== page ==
David and I drove to Sand Hollow Reservoir, yesterday morning. I remember that last year I wasn’t on time and had to rush into the water with the second wave (even though I was supposed to start with the first wave.)
We parked about 1/2 a mile from the start (best we could do, even though David’s on crutches) and I took off on my bike for the transition area. David hitched a ride with the shuttle. The first time I ran this race I was really worried about moving other people’s things in the transition area. What I’ve learned is that no one is going to make space for you. You have to move (carefully) people’s bikes, towels and things, sometimes, in order to have room for yourself.
After setting up my things, I went down to the water’s edge and found David, who was happily enjoying not being a triathlete. These things always happen sooner than I want them to. A woman with a megaphone said we’d be starting in 15 seconds.
And then we were off. The water, I forgot to mention, had flowed in from the Arctic the night before. Being able to swim was a relief, because I was ready to generate some warmth into my body. This swim went much better than last year’s. I remember than last year, I had to keep correcting my course. I had not learned how to spot, yet. I also didn’t get tired on the swim. I was able to plug away at it and not have a canoe offer to rescue me (as happened last year.)
I admit it is discouraging, sometimes, to see the sprinters get out of the water after one round through the buoys, but it’s also nice to know that as I’m going around for my second time, that I’m laying my body down on this race. The last 200 meters of the swim were sort of funny (not really), because as I looked up, I saw how close I was, but felt that I couldn’t swim any closer. I felt slow and the ground could not come up beneath my feet fast enough.
Running into the transition area, I made the decision to not use T1 as a resting point. I ripped off my wetsuit, draped it over the metal bars in my area, struggled to put socks on over my still wet feet, pull my shoes on, helmet on, Garmin on (just realized I may not have stopped my time after crossing the finish), sunglasses, and trot over to the Mount Your Bikes here point.
Making sure that my helmet was on and secure before mounting (because you’ll be either penalized or disqualified) hopped on my bike and took off down the hill that would provide me with about 10 seconds of rest.
At the 2-3 mile area, there is a hill that never ends. You will never get to the top of this hill. You will pump, shift gears, shift again, pump and still see no end to this hill. When I was in the middle of pushing up this hill, it occurred to me that I might not finish this race. I had not trained the way that I ought to (at all) and I was quickly running out of juice.
The bike portion was supposed to be just under 25 miles, so I was very very happy to see the turnaround point at about 10 miles in. I’m not sure how they got 25 miles from a 20 mile course, but psychologically, this was a huge advantage for me. At the turnaround, I took a gel and more drink and started back. My butt was starting to kill (again, no training) and my right elbow felt like it was going to give, but I took some comfort from seeing people riding toward me for a while. I was past the turnaround- they were not. Sometimes I use whatever I can to make myself feel better during a race.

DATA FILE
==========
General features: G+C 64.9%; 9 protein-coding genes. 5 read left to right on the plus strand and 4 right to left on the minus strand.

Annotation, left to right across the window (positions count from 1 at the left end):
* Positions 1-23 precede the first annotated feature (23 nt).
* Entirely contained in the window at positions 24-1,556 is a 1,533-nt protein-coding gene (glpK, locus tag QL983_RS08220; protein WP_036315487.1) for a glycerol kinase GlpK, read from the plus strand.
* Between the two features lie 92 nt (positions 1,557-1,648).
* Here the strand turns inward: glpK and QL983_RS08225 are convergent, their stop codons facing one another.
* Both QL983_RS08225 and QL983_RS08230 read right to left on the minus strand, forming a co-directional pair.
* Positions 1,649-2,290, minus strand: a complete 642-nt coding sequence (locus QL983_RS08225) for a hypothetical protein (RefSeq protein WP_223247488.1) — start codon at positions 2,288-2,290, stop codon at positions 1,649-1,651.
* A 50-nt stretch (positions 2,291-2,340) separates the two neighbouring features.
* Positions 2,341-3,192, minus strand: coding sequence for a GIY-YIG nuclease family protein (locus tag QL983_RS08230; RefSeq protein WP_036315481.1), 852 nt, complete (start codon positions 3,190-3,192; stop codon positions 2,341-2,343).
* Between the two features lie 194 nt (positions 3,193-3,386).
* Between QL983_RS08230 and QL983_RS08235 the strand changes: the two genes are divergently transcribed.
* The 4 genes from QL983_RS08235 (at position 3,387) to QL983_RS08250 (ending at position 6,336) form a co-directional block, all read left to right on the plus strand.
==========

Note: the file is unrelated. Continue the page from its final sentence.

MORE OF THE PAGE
You can see the transition area’s white tents about 3 miles before you actually arrive there, so you spend a lot of time seeing the end of an event. It takes forever, especially when running, to get there. But eventually, I arrived, took of my helmet, biking shoes, and donned my white running hat (which my Dad gave me), my running shoes- and took off.
Within a few hundred meters, I realized that running would not be the break that I had intended it to be from the bike ride. It was exhausting. It’s supposed to be. You’ve finished swimming and biking and a lot of your resources are depleted. I made it to the 3 mile turnaround, much faster than I imagined. Gone were the thoughts of not finishing or just walking the rest of the way, replaced by strategy, even if strategy was adjusted every mile or so. I’d allow myself to walk for 20 steps, but then run for at least a minute or two. This lasted until the aforementioned hill, which, it turns out, is still a hill if you come from the other side of it. At the hill, I walked, ran, walked, ran, until I got to the top, where I could sort of coast down the other side.
I finally reached the last hill which takes you up to the start/finish/transition area. It was hard, but I was too close to not run. I crossed the finish and received my metal and water bottle (my kids always fight over those) and they stripped my ankle chip from me.
Sometimes I don’t know why I do these things. Part of it is the family tradition of extra-curricular pain and part of it is the fight against inevitable aging. You can’t win that fight, but you can stave it off.